Monday, April 12, 2010
Sunday was race day at Barber Motorsports Park and I had high hopes going into the day. I qualified second on Saturday morning and then had a nice relaxing afternoon. The car had been really good since I was quickest in the first practice and while we had to make changes for the heat of the day in practice 2, we still had a really good race car. Race day started very early on Sunday morning with a warm up at 8AM! The track was very cold and even though the Grand-Am cars had run all afternoon on Saturday, the grip was really good. We were consistently quick throughout warm up and at the end of the session, I was happy with the car for the race.
The key to the race was always going to be the start. With a short start/finish straight and a fast blind turn 1, getting a good start would be important. Couple that with the very limited passing opportunities at Barber and the start would be crucial. I had talked through strategies for the race with my race engineer and we believed that tire management would be key for the race. As hot as the track temperatures were and with the sun beating down, the Firestone Firehawks would be consistent as long as you didn't overdrive the car early. And overdriving the car early would be easy to do being second on the grid and shooting for a race win. I had a couple of pace car rides just before my race to scare a couple of my guests from Alabama. Those laps gave me an idea of how much rubber had accumulated offline and would make the start even more difficult.
And then it was race time. And I was ready. My blood sugar numbers were just where I wanted them to be, I was relaxed, confident in my race pace, knew my fitness wouldn't be an issue and ready to fight for the victory. I knew I might be able to get a good start because the pole sitter, JK Vernay, would only be doing his second ever rolling start. He had admitted in the qualifying press conference that he didn't have a good start at the first race and was nervous about the start. We lined up side by side as we came around the last corner to take the green flag. I was waiting for him to 'punch off' before hitting the gas. 'Punching off' is a racing term for when the pole sitter hits the gas and starts accelerating for the start. As the pole sitter, he has the right to set the pace and decide when to 'punch off'. The only rule is that when you do go to throttle, you commit and stay on power.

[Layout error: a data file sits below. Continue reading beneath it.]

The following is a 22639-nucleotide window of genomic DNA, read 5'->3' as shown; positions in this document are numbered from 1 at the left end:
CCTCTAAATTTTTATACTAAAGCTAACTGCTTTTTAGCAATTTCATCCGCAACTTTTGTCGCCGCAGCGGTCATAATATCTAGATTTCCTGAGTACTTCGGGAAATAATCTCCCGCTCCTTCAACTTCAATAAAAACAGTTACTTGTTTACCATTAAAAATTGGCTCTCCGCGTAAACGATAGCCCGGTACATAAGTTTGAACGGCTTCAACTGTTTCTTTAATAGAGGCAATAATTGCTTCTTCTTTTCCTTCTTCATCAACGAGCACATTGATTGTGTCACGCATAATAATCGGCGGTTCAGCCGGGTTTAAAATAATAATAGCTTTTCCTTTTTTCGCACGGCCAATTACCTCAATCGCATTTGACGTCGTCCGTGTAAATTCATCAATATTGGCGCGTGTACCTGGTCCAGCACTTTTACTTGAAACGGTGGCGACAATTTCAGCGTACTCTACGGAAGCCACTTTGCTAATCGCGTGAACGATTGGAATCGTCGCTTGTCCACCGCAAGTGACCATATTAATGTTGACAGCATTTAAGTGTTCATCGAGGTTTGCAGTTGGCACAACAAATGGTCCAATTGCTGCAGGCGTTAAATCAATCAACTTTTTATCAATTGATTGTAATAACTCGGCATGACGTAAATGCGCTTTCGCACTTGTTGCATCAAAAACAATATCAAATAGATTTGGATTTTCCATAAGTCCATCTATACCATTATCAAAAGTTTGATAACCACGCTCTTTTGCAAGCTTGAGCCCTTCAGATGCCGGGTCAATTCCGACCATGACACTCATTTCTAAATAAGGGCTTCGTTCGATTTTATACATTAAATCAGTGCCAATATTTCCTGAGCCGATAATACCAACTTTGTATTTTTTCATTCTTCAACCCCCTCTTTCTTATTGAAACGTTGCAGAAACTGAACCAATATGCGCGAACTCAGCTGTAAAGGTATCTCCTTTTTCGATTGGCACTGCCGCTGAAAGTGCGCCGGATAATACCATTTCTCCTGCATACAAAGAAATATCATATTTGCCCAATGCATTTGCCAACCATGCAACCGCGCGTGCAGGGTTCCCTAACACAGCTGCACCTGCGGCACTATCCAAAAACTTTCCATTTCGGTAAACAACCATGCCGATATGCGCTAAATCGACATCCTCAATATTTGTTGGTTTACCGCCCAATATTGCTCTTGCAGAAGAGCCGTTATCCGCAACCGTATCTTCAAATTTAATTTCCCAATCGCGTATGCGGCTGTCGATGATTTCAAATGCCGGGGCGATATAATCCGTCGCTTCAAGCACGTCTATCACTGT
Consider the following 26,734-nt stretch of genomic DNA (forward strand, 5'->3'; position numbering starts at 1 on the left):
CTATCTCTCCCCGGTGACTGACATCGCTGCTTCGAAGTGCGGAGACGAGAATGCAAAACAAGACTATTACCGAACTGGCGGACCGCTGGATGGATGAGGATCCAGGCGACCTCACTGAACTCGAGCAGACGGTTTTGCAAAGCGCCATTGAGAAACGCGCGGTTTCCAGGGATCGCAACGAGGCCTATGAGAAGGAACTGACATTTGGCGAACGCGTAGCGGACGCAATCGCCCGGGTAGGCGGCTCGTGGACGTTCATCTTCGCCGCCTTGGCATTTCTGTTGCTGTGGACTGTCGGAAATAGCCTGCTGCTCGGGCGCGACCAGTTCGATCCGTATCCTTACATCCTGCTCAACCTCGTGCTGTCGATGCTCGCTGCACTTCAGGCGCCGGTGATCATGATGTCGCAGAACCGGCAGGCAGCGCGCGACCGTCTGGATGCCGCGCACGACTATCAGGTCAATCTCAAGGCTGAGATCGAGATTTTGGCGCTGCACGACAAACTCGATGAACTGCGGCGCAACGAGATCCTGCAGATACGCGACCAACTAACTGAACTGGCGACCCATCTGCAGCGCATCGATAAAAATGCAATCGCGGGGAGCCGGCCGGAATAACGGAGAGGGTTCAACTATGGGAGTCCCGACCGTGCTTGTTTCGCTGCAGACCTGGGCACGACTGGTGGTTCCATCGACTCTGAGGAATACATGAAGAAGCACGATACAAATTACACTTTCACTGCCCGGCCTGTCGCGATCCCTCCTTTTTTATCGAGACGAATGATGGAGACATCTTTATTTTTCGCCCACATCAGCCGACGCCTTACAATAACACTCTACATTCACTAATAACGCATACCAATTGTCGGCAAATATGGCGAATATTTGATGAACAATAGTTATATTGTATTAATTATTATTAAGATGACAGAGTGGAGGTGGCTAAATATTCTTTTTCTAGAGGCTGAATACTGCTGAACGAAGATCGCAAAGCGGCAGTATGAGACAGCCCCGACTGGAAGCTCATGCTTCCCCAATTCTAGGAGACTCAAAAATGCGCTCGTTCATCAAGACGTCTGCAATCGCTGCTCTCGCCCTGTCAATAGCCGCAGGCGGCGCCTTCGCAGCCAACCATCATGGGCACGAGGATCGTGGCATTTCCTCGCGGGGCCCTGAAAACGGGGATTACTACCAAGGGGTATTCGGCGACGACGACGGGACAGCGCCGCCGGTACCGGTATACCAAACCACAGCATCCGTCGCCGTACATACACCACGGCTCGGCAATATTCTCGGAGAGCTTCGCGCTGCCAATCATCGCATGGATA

I was ready for JK to go and when he did, I reacted well and got a good start. We were wheel to wheel when we both went to power. Then JK slid back. After the race I found out row 2, consisting of my teammate, Martin Plowman, and Sebastien Saavedra, had gone to power with the front row. Then as JK either made a mistake, lifted, braked or had a problem, Plowman ran into the back of him. Once I had gone to throttle though, I was committed. When the green flag flew, I was in front and led into turn 1. Halfway around lap 2, my engineer radioed me that the officials had said I jumped the start. The penalty for that would not be a complete restart and give me the opportunity to make a good start again, but to give up the lead of the race. At any other racetrack, it would not have been as big a penalty as I would have the speed to take the position back. However, at Barber the track offers slim to no passing chances. As a result, I shadowed JK all race, never more than 2 seconds behind but unable to mount a challenge for the win. To his credit, he never made a mistake large enough for me to capitalize on. The second place finish moves me up to second in the championship and is my first podium in the Firestone Indy Lights. Still it leaves me wanting for more. We had the speed all weekend and the crew did a great job with not making any mistakes. I did all the right things and I can't wait to get to home turf next weekend. Roll on Long Beach and another chance for Victory Lane!
One last comment on the race weekend. It was the first Indy Car race held at Barber Motorsports Park and I could not have been more impressed. The grounds are immaculate, the facilities are incredible and the people couldn't have been friendlier. I was blown away by the crowd (someone said over 100,000 for the weekend) and am sure this is going to be a crown jewel event on the IRL calendar. George Barber has and continues to do an amazing job. Well done to him and his staff and thanks for letting us come race around your park!